The Enid Blyton Holiday Book - complete online version

41 Illustrated Children's Stories from Enid Blyton

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BILLY'S LITTLE BOATS
eleven of them. He took six walnuts from the dish of nuts on the dining-room sideboard.
He ran upstairs again. He carefully slit each walnut into its two half-shells and took out the nut. He and the brownies chewed the nuts between them as Billy worked.
" Now, there you are! " said Billy, when he had the six shells empty, standing neatly in their halves. " Twelve little boats! Good! Now I'll make the masts and the sails."
He got out a box in which he kept all sorts of odds and ends. In it were a lot of dead matches. Billy was not allowed to touch proper matches, only ones that had already been struck, but he had quite a lot of these.
He took a dead match and made holes in a small piece of white paper so that he could slip the bit of paper on the match for a sail! The match was the mast, you see. When he had got the sail nicely fixed, he looked for his tube of seccotine.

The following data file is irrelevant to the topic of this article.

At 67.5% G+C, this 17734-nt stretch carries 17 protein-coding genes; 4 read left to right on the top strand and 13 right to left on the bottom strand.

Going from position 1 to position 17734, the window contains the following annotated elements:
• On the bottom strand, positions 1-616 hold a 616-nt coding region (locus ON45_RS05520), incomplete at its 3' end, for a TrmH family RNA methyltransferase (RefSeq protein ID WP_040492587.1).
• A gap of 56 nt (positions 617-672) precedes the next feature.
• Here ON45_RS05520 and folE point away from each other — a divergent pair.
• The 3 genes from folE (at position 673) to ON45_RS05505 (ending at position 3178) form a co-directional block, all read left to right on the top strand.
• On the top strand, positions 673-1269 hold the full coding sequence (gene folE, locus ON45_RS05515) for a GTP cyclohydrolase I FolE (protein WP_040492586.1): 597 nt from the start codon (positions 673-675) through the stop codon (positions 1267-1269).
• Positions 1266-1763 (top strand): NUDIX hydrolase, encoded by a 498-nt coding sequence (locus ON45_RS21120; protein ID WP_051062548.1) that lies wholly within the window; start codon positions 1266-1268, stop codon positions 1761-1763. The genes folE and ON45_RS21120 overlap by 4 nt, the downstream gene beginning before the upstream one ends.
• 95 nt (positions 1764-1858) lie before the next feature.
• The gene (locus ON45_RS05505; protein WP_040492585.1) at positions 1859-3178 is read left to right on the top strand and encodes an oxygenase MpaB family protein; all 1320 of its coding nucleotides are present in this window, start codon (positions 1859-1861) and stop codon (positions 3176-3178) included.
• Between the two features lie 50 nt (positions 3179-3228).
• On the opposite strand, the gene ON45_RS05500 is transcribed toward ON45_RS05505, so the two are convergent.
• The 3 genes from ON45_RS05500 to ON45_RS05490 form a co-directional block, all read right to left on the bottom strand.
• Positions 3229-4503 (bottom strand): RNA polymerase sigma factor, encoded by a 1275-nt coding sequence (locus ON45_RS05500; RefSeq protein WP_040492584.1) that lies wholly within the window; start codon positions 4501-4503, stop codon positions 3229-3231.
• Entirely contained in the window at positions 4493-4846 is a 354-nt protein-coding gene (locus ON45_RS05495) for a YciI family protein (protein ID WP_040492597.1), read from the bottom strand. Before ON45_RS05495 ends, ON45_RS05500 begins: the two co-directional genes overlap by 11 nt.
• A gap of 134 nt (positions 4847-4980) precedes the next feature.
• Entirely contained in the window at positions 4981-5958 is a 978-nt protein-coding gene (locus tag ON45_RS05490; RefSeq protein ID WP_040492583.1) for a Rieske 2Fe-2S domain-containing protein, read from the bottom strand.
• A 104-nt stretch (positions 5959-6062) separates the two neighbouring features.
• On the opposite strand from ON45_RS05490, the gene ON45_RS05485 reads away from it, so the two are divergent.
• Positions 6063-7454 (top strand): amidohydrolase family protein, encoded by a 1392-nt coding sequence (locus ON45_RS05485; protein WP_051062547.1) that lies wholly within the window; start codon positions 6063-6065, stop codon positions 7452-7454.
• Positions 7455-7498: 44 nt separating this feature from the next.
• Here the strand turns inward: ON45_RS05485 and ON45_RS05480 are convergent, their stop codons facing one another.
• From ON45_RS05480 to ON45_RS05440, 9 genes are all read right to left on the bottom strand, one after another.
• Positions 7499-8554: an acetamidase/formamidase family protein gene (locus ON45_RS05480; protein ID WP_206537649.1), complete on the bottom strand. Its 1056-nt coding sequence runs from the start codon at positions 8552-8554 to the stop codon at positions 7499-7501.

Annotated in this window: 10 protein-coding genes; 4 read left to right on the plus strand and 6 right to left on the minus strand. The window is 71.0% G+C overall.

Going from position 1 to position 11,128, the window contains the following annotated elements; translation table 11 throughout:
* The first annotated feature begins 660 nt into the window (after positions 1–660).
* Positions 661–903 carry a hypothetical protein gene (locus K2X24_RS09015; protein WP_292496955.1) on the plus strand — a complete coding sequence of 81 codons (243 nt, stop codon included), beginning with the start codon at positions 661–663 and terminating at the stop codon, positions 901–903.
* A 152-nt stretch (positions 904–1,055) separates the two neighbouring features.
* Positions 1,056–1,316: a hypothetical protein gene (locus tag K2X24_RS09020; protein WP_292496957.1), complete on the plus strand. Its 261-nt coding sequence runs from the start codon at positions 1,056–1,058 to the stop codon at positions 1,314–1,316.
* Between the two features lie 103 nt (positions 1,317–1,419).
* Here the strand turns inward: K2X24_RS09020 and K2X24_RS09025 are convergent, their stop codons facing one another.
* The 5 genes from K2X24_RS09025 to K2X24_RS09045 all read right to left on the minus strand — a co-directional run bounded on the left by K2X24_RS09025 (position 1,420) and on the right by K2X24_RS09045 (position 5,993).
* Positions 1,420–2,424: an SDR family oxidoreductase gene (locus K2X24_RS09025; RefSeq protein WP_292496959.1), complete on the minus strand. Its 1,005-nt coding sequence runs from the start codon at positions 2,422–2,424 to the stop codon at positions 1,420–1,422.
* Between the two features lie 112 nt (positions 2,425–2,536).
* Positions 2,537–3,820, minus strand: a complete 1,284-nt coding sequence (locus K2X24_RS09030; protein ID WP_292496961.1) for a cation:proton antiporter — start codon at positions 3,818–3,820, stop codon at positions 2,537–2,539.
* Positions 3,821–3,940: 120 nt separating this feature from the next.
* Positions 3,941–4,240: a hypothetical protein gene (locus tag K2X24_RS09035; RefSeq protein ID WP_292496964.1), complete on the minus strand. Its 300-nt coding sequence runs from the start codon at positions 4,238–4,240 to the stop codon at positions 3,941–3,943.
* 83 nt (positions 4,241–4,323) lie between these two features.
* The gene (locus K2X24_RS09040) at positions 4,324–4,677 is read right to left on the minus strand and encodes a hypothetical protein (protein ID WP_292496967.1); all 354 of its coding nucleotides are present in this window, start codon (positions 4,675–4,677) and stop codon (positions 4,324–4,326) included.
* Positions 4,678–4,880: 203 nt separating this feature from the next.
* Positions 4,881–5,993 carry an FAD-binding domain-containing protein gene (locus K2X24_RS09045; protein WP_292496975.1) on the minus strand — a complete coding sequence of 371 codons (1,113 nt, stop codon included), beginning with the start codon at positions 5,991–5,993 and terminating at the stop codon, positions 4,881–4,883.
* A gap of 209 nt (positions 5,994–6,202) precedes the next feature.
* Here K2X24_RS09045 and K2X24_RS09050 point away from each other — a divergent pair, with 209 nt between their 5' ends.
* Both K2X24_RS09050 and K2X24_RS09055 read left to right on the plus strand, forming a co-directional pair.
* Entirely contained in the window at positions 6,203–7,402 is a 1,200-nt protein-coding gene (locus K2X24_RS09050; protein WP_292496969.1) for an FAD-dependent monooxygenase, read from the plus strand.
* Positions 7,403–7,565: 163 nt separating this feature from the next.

" What's that? " asked the brownies in surprise, as they saw Billy squee2ing a tiny, sticky sort of worm out of the tube on to the end of the match.
" It's seccotine—sticky stuff that sticks things together," said Billy. " This drop of seccotine will stick the end of the match to the bottom of the walnut shell, you see, brownies—and then you will have a nice straight mast, with a dear little sail to catch the wind! "
The brownies were simply amazed to see Billy making them the dear little walnut-shell boats. Billy was so quick and so clever!
He stuck the match into the bottom of a shell. He arranged the bit of paper for a sail. The boat was ready!
" One boat done," he said. " Now for the next! "
As soon as the brownies saw how the boats were made, they began to help. Tiggy got in a bit of a mess with the seccotine, which stuck to his hands, and then everything seemed to stick to him\ Poor Tiggy!
It was not long before there were twelve boats finished. " You only need eleven," said Billy, " but it would be quite a good idea to let the twelfth boat carry your bits of luggage. I can tie it on to one of the other boats."
Soon Billy and the brownies were creeping quietly down the garden
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